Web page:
“PLANET CHICAGO” (Aug. 26, beginning at 5:30 p.m. at Polk Bros. Park on Navy Pier, 600 E. Grand, and then moving to various sites along the Pier): Beginning with Forward Momentum performing a traditional South African Gumboot dance featuring more than 80 young dancers from Chicago Public Schools, the Chicago Park District and schools and studios throughout Chicago, and then moving on to Muntu, in a performance of contemporary and ancient African, African-American and Caribbean dance, music, and folklore; the Chicago Human Rhythm Project, in a tap and percussive dance piece; Natya Dance Theatre, in a contemporary performance of the classical Indian dance-theatre art of Bharata Natyam. Finally, at the Polk Bros. Park Fountain at 7 p.m., Forward Momentum reprises the Gumboot dance, with the audience invited to join the dancers.

DANCING UNDER THE STARS (Aug. 27 at 7:30 p.m. at the Jay Pritzker Pavilion in Millennium Park, 201 E. Randolph): Chicago Dancers United in a new work created by Randy Duncan for Dance For Life; Hubbard Street Dance Chicago in William Forsythe’s “One Flat Thing”; the Joffrey Ballet in Christopher Wheeldon’s “After the Rain” (performed by Victoria Jaiani and Temur Suluashvili); the Pennsylvania Ballet in Balanchine’s “Concerto Barocco”; guests of Britain’s Royal Ballet in a pas de deux from Kenneth MacMillan’s “Romeo & Juliet”; and Rennie Harris Pure Movement in “Students of the Asphalt Jungle.”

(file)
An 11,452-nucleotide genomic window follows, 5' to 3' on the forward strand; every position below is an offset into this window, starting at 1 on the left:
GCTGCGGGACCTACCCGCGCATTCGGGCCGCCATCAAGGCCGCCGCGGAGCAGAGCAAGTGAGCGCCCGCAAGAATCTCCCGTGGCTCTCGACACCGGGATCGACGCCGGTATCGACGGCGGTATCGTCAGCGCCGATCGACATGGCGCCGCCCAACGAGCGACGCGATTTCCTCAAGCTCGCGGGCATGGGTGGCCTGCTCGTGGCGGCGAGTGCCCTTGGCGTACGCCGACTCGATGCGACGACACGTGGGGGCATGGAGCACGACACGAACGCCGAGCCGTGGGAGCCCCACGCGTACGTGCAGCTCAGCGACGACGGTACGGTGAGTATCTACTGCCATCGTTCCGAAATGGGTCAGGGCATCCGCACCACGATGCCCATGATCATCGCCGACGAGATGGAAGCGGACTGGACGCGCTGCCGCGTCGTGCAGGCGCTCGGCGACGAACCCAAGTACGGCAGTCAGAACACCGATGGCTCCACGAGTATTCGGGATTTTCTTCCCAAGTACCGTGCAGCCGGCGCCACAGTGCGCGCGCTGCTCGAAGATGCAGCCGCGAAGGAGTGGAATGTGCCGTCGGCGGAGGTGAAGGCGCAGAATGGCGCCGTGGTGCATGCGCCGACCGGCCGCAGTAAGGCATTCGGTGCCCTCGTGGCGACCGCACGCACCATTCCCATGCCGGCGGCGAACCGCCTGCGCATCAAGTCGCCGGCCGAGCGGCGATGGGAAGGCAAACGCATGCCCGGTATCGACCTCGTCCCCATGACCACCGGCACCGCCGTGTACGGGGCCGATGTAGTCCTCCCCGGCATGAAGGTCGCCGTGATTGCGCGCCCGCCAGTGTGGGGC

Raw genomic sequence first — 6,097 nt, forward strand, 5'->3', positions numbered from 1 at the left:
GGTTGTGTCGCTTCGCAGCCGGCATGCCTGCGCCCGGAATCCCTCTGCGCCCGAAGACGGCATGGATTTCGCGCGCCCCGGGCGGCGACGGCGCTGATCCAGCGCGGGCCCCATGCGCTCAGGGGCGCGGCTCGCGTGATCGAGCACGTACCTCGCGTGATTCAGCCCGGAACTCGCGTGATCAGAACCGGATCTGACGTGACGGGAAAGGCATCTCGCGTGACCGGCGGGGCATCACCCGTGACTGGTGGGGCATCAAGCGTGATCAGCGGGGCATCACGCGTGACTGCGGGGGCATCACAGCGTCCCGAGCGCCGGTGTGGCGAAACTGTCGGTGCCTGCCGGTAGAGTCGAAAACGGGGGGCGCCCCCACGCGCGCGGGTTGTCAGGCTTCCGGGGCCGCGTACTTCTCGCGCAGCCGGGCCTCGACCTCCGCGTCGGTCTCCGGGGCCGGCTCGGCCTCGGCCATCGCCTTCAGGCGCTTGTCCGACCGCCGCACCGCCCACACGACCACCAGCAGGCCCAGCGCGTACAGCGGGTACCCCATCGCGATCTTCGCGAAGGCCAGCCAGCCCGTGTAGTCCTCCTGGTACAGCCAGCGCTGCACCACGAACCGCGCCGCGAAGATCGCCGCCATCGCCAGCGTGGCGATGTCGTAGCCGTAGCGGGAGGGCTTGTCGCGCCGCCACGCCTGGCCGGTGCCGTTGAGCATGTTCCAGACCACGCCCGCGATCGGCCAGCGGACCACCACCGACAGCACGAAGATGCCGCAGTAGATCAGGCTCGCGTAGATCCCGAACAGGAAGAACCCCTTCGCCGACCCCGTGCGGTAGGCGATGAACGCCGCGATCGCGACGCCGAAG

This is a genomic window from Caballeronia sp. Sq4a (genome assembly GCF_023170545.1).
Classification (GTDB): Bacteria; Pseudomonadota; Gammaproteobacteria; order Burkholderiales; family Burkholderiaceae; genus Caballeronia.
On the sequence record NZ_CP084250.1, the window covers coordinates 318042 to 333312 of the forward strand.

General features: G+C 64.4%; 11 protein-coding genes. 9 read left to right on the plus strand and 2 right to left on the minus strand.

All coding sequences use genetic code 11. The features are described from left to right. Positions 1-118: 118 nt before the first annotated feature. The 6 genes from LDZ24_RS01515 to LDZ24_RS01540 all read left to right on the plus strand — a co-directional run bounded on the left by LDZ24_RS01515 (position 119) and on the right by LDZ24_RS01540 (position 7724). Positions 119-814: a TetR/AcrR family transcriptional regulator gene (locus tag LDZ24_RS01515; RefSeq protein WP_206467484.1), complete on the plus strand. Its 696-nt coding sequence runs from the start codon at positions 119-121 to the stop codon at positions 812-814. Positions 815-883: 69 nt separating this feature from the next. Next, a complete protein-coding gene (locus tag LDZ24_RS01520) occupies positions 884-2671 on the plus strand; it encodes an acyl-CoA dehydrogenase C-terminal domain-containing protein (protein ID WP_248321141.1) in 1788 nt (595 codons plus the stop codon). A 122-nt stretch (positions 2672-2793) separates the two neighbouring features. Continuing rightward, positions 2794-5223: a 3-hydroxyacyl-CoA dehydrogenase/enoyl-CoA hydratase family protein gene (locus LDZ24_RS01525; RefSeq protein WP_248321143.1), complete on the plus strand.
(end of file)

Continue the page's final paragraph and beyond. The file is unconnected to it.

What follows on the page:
Tickets: All events are free and seating is general admission, but tickets for indoor events must be reserved in advance through each venue’s box office. Tickets for the Aug. 23 program at the Auditorium Theatre will be released on July 21 at 10 a.m. at the Auditorium and at noon online at AuditoriumTheatre.org. Limit two tickets per order. Tickets reserved online will be printable at home. Tickets for the Aug. 24 programs at the Museum of Contemporary Art will be released on July 20 at noon in person at the MCA Stage Box Office, 220 E. Chicago, or by calling (312) 397-4010. Limit two tickets per order. Tickets reserved by phone will be mailed. Tickets to the Aug. 25 program at the Harris Theater will be released on July 19 at 10 a.m. in person at the Harris Theater Box Office, 205 E. Randolph, and at noon by calling (312) 334-7777 or online at HarrisTheaterChicago.org. Limit two tickets per order. Tickets reserved by phone or online will be mailed.

No tickets are required for the Dancing Under the Stars closing night performance on Aug. 27. Fixed seating at the Pavilion is available on a first-come-first-served basis in addition to lawn seating. The Dancing Under the Stars program will also be projected on a video screen visible to lawn patrons. No tickets are required for the “Planet Chicago” program at Navy Pier on Aug. 26.

Due to high demand, patrons may experience delays by phone or online. For best availability, secure tickets in-person at the box office. Any empty seats or tickets unclaimed at 15 minutes prior to curtain time will be released to those in a stand-by line. Stand-by lines begin one hour before each performance, in person only.

For more information regarding Chicago Dancing Festival tickets and performance schedules, visit www.chicagodancingfestival.com.